Q. Concerning the fate of the lost: Punishment does not mean the same as punishing. If one is burned up and ceases to be, the punishment is eternal. If the burning was to go on for that individual forever, would it not be called “eternal punishing? The death penalty is different from life imprisonment with no parole. It has been said that Adam was created with eternal life but lost it for all of us. Since then, all humans are born with a body and soul but have to believe (born again) in order to receive eternal life. How then can the unsaved then live forever?
A. Remember that physical death and spiritual death are different. Physical death is when the body ceases to function, but spiritual death is eternal separation from God, because our spirits are immortal. Therefore, even when a person is physically dead his or her spirit is still very much alive.
The first mention of two resurrections in the Bible is in Daniel 12:2 which says some will be resurrected to everlasting life while others will be resurrected to shame and everlasting contempt. The Hebrew word for everlasting is the same for the living as for those who suffer contempt. It means eternal, perpetual, or forever.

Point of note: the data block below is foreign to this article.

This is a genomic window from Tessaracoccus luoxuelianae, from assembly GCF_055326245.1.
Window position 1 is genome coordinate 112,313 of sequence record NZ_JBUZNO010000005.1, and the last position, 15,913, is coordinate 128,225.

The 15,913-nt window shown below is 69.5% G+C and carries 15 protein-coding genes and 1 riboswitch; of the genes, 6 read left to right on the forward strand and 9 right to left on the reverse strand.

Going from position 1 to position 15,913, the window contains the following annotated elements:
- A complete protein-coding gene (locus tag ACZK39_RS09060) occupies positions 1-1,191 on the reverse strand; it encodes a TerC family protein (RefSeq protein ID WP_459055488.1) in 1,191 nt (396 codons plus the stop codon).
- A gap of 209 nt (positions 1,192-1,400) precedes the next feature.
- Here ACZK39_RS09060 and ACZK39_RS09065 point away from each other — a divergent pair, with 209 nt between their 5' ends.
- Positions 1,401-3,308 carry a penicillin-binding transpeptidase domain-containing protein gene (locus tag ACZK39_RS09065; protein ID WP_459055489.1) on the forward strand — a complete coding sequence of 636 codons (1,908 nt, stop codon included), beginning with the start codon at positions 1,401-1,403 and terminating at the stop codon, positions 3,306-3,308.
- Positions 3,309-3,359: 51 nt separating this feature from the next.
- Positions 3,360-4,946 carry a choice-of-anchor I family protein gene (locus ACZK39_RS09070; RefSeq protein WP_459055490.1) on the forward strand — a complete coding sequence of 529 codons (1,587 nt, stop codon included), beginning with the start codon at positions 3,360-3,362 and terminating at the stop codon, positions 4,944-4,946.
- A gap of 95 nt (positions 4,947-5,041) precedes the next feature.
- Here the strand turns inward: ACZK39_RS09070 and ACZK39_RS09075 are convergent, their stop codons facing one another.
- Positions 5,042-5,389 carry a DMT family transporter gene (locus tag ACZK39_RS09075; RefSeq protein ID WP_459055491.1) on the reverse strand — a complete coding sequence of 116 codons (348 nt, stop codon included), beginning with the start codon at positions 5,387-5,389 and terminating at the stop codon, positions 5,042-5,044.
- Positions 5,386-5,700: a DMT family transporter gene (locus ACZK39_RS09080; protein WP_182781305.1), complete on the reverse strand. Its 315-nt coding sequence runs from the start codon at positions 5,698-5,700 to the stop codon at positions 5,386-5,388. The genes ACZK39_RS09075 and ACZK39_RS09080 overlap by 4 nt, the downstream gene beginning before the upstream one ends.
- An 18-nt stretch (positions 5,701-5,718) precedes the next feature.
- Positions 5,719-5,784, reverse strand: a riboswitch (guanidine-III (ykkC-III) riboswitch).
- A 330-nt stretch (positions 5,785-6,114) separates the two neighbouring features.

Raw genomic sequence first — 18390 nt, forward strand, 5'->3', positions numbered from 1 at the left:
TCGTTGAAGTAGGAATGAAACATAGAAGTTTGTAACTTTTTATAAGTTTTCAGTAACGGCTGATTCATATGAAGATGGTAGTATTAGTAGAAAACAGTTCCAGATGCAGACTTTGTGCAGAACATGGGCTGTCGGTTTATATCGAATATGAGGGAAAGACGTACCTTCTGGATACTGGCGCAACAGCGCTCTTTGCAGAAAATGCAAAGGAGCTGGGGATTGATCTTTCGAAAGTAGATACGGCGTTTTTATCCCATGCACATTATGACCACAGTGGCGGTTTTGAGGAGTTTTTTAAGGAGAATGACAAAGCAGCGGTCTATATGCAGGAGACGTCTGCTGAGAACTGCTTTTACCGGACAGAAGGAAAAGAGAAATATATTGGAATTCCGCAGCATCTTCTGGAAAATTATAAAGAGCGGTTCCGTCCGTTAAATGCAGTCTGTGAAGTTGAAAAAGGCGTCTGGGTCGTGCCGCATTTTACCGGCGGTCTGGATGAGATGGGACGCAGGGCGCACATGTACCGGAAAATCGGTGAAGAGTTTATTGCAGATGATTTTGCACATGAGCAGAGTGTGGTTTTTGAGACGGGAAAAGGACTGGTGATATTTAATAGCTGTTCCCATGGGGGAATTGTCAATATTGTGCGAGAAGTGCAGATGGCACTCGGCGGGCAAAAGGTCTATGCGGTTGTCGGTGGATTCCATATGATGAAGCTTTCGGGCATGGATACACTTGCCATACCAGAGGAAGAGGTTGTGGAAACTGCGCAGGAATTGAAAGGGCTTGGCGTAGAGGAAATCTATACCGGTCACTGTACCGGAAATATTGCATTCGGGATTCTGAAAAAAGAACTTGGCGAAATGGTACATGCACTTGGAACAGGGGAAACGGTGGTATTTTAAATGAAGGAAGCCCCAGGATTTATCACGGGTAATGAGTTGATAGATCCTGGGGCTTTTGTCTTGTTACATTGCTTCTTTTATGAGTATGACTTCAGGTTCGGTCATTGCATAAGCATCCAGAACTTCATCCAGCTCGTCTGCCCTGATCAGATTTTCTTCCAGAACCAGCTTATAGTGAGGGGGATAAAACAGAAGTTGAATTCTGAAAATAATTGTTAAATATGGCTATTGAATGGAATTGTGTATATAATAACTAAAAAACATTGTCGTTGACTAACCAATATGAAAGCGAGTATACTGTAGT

And in a New Testament parallel, Jesus said believing tribulation survivors will receive eternal life, while their unbelieving counterparts will receive eternal punishment (Matt. 25:46). Again, the same Greek word for “eternal” is used in both cases. It means means “without end, never to cease, everlasting.”
These two examples confirm that if believers will receive life without end, then unbelievers will receive punishment without end.
So the second death is being punished forever. Isaiah 66:24 says “their worm will not die, nor will their fire be quenched, and they will be loathsome to all mankind.” They won’t cease to exist and the fire will never go out.